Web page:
En route to the starting line, I stop counting Comrades traditions when the music begins. No other race produces such an astonishing sound mix. A gaggle of South African club runners jogs past, singing high harmonies in the manner of Ladysmith Black Mambazo. Three months earlier, I had told a Ladysmith member that I was headed to Comrades. He shook his head slowly and let out a soft whistle. He knew about the race. Everyone in South Africa is a Comrades aficionado, thanks to the continuous TV coverage. Twelve hours. Live. National TV.

Shosholoza

This accounts for the brilliant spotlights that bathe us at the start, where the runners break into a spontaneous rendition of ‘Shosholoza’. It’s an old Zulu mining song, and its title means, roughly, “Keep going. Move faster on those mountains.” It’s followed by the pulsing Chariots of Fire theme. But all ears eagerly await the next sound: a cock’s crow. In 1948, on the morning of his eighth Comrades, local runner Max Trimborn – one of 44 entrants that year – couldn’t contain his nervous energy on the starting line.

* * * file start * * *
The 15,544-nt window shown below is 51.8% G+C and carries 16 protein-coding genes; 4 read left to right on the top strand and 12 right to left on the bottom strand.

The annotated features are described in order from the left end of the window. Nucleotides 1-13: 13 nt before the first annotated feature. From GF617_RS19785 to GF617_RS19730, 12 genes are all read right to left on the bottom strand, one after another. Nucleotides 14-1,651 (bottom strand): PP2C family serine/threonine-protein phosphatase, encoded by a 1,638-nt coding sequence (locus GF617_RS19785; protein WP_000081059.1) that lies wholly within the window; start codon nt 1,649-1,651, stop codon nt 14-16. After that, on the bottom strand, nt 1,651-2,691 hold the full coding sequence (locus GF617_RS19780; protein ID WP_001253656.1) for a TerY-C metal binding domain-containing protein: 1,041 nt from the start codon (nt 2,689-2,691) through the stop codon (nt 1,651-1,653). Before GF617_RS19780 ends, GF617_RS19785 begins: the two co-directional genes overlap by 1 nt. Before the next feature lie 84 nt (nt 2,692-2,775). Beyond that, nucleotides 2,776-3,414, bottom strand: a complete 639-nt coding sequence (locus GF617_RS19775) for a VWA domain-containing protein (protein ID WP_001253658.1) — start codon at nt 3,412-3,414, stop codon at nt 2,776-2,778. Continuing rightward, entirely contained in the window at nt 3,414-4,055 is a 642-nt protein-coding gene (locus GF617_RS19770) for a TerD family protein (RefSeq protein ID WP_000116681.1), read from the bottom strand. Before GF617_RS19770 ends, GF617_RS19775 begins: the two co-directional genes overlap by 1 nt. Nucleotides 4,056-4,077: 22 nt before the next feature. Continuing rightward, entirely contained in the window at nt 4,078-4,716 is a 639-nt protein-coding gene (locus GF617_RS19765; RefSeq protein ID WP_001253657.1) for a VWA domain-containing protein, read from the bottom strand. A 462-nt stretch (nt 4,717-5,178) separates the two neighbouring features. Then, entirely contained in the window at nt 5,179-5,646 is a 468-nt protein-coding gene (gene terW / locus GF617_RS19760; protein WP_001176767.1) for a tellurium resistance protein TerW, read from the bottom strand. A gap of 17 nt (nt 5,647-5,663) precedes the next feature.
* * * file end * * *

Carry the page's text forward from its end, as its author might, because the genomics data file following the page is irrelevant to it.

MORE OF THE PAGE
He needed to do something… anything. So he cupped his hands, filled his lungs, and issued a lusty rooster crow. The other runners so enjoyed this homey touch that they demanded repeat performances in subsequent years. Trimborn obliged for the next 32, sometimes adorning himself with feathers and a rooster vest. By the time of his death in 1985, Trimborn’s crowing had been preserved on tape. These days, greatly amplified, it still starts the Comrades Marathon: “Cock-A-Doodle… Go!”